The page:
You can confirm this by looking in the notes for the item you’re downloading. Problems with adding objects and skins to The Sims can usually be attributed to version issues.
Additionally, you should confirm the type of content you plan to download. Two types are available, Default Replacement and Non-Default. The former replaces existing content in the game, so take care with these. Deleting these items will restore the original content.
The latter, meanwhile, adds content to the game without existing the installed in-game content. It’s easy to find yourself in a mess with this, so understand the distinction before proceeding.
Installing Third-Party Custom Content on The Sims 3
Various import options are available for The Sims 3, depending upon the type of content you have downloaded.
Sims3Pack files — which contains custom content in ZIP format — have two options. You can either extract them as you would any ZIP file, sending the contents to My Documents\Electronic Arts\The Sims 3\Downloads (if you’re using a Mac, the file path is Documents/Electronic Arts/The Sims 3/Mods), or double click each item in the file to add automatically.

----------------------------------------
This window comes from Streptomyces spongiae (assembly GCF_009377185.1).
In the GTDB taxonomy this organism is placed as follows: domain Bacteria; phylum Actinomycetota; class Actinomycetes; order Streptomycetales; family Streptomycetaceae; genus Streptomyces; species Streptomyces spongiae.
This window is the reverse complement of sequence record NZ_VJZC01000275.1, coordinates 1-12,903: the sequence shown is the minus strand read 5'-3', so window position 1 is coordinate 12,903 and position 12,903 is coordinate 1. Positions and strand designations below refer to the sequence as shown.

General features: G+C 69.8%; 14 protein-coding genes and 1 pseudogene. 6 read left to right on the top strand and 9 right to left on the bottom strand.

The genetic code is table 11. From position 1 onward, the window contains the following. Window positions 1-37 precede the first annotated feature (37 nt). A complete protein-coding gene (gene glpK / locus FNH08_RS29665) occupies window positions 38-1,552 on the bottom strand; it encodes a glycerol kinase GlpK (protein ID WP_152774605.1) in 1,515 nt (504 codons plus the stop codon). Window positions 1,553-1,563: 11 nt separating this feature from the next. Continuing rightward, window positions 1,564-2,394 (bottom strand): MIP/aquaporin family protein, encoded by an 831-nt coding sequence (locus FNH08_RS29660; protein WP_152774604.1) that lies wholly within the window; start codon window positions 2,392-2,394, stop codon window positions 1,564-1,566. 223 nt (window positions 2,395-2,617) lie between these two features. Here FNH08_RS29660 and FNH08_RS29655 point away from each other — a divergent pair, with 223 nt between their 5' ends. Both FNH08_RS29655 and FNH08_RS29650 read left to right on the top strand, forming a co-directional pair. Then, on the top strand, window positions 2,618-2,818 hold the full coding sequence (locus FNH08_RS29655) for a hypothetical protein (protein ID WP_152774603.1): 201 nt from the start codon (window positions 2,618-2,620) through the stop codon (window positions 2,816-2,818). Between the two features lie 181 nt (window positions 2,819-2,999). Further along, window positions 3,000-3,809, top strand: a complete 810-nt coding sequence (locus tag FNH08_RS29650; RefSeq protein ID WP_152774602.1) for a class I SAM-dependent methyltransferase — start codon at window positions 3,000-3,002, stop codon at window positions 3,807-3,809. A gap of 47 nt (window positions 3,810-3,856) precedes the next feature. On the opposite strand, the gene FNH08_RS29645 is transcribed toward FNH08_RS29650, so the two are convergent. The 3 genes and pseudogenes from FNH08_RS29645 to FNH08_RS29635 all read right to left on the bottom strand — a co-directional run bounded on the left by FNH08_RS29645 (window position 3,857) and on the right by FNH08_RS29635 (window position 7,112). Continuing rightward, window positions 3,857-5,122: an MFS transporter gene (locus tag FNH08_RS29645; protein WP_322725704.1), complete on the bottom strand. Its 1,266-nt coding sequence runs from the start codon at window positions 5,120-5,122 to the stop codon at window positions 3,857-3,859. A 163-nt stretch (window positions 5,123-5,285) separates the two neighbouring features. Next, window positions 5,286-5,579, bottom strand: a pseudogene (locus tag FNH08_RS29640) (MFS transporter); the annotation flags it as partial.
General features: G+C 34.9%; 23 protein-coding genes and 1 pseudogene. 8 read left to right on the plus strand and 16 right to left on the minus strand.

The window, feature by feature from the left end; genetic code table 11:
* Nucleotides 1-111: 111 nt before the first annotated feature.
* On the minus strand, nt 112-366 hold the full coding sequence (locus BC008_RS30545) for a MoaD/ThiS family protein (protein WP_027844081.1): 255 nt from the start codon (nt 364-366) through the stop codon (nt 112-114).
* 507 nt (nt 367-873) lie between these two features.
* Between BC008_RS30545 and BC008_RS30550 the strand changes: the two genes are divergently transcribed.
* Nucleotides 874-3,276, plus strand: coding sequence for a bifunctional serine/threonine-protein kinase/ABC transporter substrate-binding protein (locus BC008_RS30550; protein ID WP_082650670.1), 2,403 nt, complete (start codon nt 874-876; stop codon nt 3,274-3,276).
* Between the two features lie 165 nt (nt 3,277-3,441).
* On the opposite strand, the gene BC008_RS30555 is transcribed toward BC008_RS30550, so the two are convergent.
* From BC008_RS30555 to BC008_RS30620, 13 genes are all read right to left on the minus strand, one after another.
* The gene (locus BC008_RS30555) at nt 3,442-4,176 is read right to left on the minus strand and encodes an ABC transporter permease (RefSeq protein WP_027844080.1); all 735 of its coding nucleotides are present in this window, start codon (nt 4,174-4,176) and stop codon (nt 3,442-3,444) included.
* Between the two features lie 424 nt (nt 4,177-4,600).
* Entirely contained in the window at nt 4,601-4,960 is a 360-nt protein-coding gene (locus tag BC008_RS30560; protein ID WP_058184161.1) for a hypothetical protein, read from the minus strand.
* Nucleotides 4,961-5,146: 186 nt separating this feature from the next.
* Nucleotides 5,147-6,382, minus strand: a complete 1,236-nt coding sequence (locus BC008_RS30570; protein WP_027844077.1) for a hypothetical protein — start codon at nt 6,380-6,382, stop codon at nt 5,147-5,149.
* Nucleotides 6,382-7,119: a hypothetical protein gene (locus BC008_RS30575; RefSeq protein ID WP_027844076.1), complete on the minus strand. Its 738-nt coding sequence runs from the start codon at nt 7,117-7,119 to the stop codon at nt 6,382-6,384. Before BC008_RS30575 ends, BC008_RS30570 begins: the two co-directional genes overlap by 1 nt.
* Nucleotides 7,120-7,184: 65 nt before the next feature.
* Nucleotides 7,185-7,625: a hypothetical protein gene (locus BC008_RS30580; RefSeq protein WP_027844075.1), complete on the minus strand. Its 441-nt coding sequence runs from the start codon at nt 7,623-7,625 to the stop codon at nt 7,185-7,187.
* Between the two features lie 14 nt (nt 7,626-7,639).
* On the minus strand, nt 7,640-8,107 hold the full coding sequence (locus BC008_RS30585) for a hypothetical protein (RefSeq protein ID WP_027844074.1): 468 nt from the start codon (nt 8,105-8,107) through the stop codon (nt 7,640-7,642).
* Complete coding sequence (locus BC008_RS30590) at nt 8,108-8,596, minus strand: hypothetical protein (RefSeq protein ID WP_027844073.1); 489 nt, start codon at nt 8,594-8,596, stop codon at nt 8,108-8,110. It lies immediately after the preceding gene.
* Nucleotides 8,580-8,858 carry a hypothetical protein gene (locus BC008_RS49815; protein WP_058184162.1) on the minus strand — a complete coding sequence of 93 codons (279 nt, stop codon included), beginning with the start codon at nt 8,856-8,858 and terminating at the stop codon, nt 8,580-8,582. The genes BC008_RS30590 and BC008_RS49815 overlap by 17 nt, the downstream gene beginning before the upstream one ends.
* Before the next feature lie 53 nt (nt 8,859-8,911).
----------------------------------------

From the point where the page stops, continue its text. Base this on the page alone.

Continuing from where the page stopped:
Non-zipped Sims3Pack content, meanwhile, can be added into the game by double-clicking the file, wherever it is saved. This video explains in further depth.
Using TSR Launcher?
If you be using The Sims Resource’s TSR Launcher to manage content from The Sims 3, downloaded Sims 3 Sets can be opened with this. Just double-click the downloaded file to view it in the TSR Launcher.
Adding Custom Content to The Sims 4
Before proceeding with adding your downloaded content, boot up The Sims 4 and in Game Options > Other, select Script Mods under View Custom Content.
Once you’ve downloaded your Mod file or custom content for The Sims 4, ensure that the file is uncompressed, using a popular archive compression tool. You should end up with a .package file, which should then be moved to the correct directory. Make sure you have exited the game before adding the file; otherwise, restart the game after moving.
On Windows, move the file to C:\Users\[Your User Folder]\Electronic Arts\The Sims 4\Mods.
For Mac OS X, use Documents > Electronic Arts > The Sims 4 > Mods.
You should also take a look at this video for a more detailed overview.
Note that unlike The Sims 3, you don’t need to create a Packages sub-directory; however, be aware that you’re limited to 1000 items. This guide provides full details for adding mods to The Sims 4.
What About Custom Content Bought In-Game?
Buying custom content from the in-game store is also an option, though this directly delivers the content into your game. You don’t have to go looking for it, just keep playing! If you can’t find it at first, consider what type of item it is, what category it might fall under, and browse the inventory to find it.
So, you’ve found your custom content for The Sims, and added it. Now it’s time to go and play. Did you find anything you’d like to share? Run into any problems with adding the content? If so, tell us about it in the comments.
Image Credit: Hands with brush by OhEngine via Shutterstock